Ability to write a production-level code is one of the sought-after skills for a data scientist role— either posted explicitly or not. For a software engineer turned data scientist this may not sound like a challenging task as they might have already perfected their skill at developing production level codes and deployed into production several times. This article is for those who are new to writing production-level code and interested in learning it such as fresh graduates from universities or any professionals who made into data science (or planning to make the transition). For them writing production-level code might seem like a formidable task.
Ask for feedback from just about any critic of the R statistical package and you’ll hear two consistent responses: 1) R is a difficult language to learn, and 2) R’s data size limitation to physical RAM consigns it to toy academic applications. Having worked with R for over 15 years, I probably shared those views to some extent early on, but no longer. Yes, R’s a language where array-oriented processing and functional programming reign, but that’s a good thing and pretty much the direction of modern data science languages — think Python with Pandas, NumPy, SciPy, and scikit-learn. As for the memory limitation on data size, that’s much less onerous now than even five years ago. I point this out as I develop a Jupyter Notebook on a nifty ThinkPad with 64 GB RAM, 1 TB SSD, and 1 TB SSD that I purchased two years ago for $2500. That’s about annual license maintenance for a single seat of one of R’s commercial competitors.
The manufacturing industry has always has been open to adopting latest technologies. Industrial robots and drones have been a part of the manufacturing industry subsequently since 1960s. The next automation revolution is just around the turn and the US Manufacturing Sector is awaiting this technological advancements eagerly. The adoption of AI by the companies can keep inventories lean and decrease the cost, there is a high possibility that the American manufacturing Industry will experience an drastic growth. It is said that, the manufacturing sector has to grow fast for networked factories where design team, supply chain, production line, and quality control are highly integrated into an intelligent engine that provides actionable insights.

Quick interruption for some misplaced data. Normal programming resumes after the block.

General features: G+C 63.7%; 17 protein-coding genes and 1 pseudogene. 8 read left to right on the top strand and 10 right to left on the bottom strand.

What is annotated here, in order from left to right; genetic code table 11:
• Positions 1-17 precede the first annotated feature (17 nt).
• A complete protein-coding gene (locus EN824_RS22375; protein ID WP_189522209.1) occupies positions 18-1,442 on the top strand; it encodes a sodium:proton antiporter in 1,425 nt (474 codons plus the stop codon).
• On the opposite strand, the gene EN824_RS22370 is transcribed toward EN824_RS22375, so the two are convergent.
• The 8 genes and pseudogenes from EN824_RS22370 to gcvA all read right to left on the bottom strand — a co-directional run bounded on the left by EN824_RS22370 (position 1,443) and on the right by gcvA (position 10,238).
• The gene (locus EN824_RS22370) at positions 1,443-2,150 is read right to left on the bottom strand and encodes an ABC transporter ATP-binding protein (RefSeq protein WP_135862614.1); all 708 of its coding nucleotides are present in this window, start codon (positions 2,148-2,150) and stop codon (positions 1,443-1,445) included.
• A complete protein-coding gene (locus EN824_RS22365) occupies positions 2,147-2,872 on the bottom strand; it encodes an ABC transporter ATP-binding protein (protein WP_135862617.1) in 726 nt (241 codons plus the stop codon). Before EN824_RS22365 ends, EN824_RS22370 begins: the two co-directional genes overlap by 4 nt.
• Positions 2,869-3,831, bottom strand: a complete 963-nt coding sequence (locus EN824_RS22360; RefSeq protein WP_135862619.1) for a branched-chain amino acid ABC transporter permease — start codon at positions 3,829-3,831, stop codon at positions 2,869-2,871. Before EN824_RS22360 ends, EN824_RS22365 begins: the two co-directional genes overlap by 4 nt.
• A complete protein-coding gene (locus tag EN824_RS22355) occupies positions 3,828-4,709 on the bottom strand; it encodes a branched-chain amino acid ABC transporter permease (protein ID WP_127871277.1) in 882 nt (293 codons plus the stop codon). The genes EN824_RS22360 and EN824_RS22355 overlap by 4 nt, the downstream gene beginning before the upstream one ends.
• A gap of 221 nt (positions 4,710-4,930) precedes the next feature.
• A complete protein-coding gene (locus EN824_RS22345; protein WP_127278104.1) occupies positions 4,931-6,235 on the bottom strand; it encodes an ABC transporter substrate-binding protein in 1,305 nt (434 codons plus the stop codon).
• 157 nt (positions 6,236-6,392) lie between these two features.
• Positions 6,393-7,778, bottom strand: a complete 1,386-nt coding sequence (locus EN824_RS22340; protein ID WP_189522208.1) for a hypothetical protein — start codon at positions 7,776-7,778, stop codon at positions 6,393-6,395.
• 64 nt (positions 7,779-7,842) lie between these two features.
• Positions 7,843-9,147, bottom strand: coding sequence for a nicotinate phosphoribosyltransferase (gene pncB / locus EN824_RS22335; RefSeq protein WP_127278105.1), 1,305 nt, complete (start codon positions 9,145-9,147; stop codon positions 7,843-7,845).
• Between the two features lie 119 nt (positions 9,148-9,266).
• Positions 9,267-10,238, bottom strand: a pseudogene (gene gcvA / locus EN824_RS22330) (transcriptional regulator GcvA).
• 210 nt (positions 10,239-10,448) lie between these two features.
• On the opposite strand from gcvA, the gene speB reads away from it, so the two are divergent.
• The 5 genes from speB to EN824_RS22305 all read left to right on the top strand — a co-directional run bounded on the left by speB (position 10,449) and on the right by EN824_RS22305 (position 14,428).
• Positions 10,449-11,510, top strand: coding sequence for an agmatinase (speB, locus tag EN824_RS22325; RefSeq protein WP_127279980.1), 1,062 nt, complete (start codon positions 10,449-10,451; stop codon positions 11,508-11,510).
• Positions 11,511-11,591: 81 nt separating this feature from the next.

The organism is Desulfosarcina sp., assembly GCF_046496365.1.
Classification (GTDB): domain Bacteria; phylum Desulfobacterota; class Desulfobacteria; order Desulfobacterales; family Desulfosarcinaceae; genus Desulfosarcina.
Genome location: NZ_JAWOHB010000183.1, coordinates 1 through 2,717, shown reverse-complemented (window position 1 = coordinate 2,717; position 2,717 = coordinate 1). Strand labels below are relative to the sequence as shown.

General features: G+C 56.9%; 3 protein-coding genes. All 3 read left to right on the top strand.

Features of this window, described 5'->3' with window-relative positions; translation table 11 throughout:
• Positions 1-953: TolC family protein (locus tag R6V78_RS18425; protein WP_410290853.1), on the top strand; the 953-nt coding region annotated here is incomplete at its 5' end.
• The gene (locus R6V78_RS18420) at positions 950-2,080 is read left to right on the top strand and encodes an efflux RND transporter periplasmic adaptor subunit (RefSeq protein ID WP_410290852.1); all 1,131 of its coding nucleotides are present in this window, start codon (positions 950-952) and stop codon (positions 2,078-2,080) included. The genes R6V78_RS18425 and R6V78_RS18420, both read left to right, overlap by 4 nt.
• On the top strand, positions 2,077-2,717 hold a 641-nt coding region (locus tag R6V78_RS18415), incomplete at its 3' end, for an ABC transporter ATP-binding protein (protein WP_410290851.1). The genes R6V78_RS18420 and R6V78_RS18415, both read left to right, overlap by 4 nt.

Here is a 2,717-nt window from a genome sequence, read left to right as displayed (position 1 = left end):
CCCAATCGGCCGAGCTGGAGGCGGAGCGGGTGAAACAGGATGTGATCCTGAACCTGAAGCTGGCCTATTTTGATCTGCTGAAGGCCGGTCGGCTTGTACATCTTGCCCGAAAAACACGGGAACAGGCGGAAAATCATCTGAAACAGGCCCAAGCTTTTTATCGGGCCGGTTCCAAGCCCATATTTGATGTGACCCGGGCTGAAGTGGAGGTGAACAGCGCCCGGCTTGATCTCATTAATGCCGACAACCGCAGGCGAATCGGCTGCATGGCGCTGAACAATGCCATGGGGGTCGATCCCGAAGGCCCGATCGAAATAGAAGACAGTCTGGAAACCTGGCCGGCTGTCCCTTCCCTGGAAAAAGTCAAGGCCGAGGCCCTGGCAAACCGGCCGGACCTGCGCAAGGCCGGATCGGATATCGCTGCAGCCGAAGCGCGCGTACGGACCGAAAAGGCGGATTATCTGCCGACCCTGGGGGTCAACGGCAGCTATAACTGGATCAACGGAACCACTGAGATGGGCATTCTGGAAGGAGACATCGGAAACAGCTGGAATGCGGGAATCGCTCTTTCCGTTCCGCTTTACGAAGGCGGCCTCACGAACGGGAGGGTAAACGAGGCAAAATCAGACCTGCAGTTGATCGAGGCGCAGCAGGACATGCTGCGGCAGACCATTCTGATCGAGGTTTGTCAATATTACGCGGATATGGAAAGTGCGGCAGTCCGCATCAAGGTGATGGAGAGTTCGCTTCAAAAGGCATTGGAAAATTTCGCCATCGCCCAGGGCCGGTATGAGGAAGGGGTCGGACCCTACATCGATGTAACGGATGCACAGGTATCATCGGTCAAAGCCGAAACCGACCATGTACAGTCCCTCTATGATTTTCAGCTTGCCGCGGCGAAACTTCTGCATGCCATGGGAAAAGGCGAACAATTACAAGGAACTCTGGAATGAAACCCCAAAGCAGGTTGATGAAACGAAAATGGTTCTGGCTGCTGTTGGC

RStudio Connect v1.5.14 is now available! This release includes support for secure environment variables, customizing email subject lines, and beta support for serving TensorFlow models. This release introduces beta support for SuSE and will be the last version of RStudio Connect to support Ubuntu 12.04 and Internet Explorer 10. Contact email@example.com for more information on supported platforms.
Today, we will move on to visualizing the CAPM beta and explore some ggplot and highcharter functionality, along with the broom package.
A codebook is a technical document that provides an overview of and information about the variables in a dataset. The codebook ensures that the statistician has the complete background information necessary to undertake the analysis, and a codebook documents the data to make sure that the data is well understood and reusable in the future. Here we will show how to create codebooks in R using the dataMaid packages. The help pages for the datasets in R packages usually provide thorough information although the level of detail may vary quite substantially from dataset to dataset. As an example we will consider the iris dataset. The help page gives decent information so we will just use it to show how we would create a codebook.
A while back I got interested in (baby) surnames. It is interesting to follow how friends name their newly born. There are various naming “strategies”, a) pick a name that has been used in previous generations but now uncommon (e.g. in Germany that would be Oskar), b) pick a biblical name that never ages such as Johannes or David, or c) use a interesting sounding “foreign” name (e.g. Alina). I thought it would be interesting to figure out if we can cluster names and uncover these patterns (if they do really exist.) in a real dataset. Next, I scraped the last 116 years of data from this German source. Due to Germany’s federal system there is no single consolidated database for birth statistics or naming data. Hence, the scraped data is sampled and only providing a ranking of the top 30 or so given birth names per year (at least seperated for boys and girls).
View() only works correctly in interactive environments, not currently in RMarkdown contexts. It is better to call something else that safely dispatches to View(), or to something else depending if you are in an interactive or non-interactive session. The following code will work interactively, in RMarkdown, or even in a reprex.